What good advice do you fail to take?

The other day I asked my students, “What good advice do you fail to take?”

The answers ranged from “don’t procrastinate” to “live in the moment” to “eat vegetables” to “don’t sweat the small stuff” to “get more sleep.”

My students, high school seniors, are primed for advice. Fresh-faced, wide-eyed, eager, energetic, and ready to take on the big world.

Remember those days?

Let’s face it—good advice abounds. The supermarket checkout line. Highway billboards. Google. Grandma. The Bible.

And despite its abundance, the actual taking and applying of good advice proves difficult.

When we’re lost, confused, and desperate for answers–the biggest lie we believe is that everyone has the answer but us. Like we forgot to study for the big test and our teacher just instructed us to put our books away and clear our desks.

Remember those days?

Take note, take comfort, find salvation in this truth: no one has the answer.

Not your parents. Not your spouse. Not your best friend. Not Better Homes and Gardens. And certainly not me.

This week I found comfort in the brilliant poem “The Laughing Heart.”

“Dirty realist” poet Charles Bukowski repeats, “your life is you life” and reminds you “the gods will offer you chances” and that you are “marvelous”.

All you have to do is simply, defiantly choose the life we want.

Not in a destructive, selfish way– but to live your life for you. And when you choose your life,  you will see the “light” which is sometimes hard to see.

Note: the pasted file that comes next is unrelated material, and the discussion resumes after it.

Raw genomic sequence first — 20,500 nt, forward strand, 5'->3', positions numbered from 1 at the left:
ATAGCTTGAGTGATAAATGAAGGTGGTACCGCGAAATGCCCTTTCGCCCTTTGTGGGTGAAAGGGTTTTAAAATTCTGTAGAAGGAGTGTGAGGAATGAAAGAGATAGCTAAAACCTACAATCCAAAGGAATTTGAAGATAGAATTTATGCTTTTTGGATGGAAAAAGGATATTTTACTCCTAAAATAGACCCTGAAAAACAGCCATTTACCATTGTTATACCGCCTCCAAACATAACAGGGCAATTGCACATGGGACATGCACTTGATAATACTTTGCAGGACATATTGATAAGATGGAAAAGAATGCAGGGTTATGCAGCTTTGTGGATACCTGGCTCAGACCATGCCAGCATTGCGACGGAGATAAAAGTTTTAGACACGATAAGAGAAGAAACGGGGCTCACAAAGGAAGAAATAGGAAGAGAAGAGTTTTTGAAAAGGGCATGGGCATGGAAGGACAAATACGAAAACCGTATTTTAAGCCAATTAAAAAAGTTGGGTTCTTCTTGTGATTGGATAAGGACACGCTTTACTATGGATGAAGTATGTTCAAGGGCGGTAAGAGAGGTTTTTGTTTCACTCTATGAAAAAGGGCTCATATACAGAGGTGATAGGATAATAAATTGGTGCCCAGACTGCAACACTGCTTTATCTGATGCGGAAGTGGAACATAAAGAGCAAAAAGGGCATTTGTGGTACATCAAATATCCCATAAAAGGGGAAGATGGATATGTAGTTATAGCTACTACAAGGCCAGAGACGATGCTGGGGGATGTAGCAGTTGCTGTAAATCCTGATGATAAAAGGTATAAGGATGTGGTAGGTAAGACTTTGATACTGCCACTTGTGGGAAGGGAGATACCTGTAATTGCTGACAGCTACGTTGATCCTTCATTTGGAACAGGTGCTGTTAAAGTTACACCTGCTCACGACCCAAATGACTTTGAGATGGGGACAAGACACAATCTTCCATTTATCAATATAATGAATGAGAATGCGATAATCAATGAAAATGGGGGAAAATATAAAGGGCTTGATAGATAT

The Laughing Heart by Charles Bukowski

your life is your life
don’t let it be clubbed into dank submission.
be on the watch.
there are ways out.
there is light somewhere.
it may not be much light but
it beats the darkness.
be on the watch.
the gods will offer you chances.
know them.
take them.
you can’t beat death but
you can beat death in life, sometimes.
and the more often you learn to do it,
the more light there will be.
your life is your life.
know it while you have it.
you are marvelous
the gods wait to delight
in you.

We are born into families, thrust into systems, lead by leaders that believe they know what is best for us. They bludgeon us with their theories and ideologies until we submit and abide.

But the older I get, the more confident I say, “I don’t know.”

In fact, I take comfort in knowing no one really knows what their doing. Sure some of us have refined skills or practices of our craft, some achieved “expert” status but this “everyone-knows-what-to-do-except-me” illusion is causing you to doubt your abilities and ignore your own voice.

Despite the abundance of advice we’re all lost.

We’re all looking outward when we need to turn inward, especially in difficult times. When my brain gets the best of me, I spend foolish hours Googling “living with ataxia”, ” treating cerebellar degeneration”, and “living with a chronic illness”. I spend hours looking for answers and advice on the internet only to close my laptop, take a deep breath, and know the best advice lies within. I just have to be brave enough, patient enough to find it.    

Your life is your life.

Be well,


Checkout the post: The Scary Work of Rewriting Yourself

“The fall and winter of 2013 was the most terrifying stretch in my life. It wasn’t the thought of dying, which did hang heavy in those days, it was a fear of redefining myself. My brain was damaged and the doctors didn’t know why. But the scariest part was digesting the news that parts of me could only now be found in photo albums and in flickering reels of memory.”

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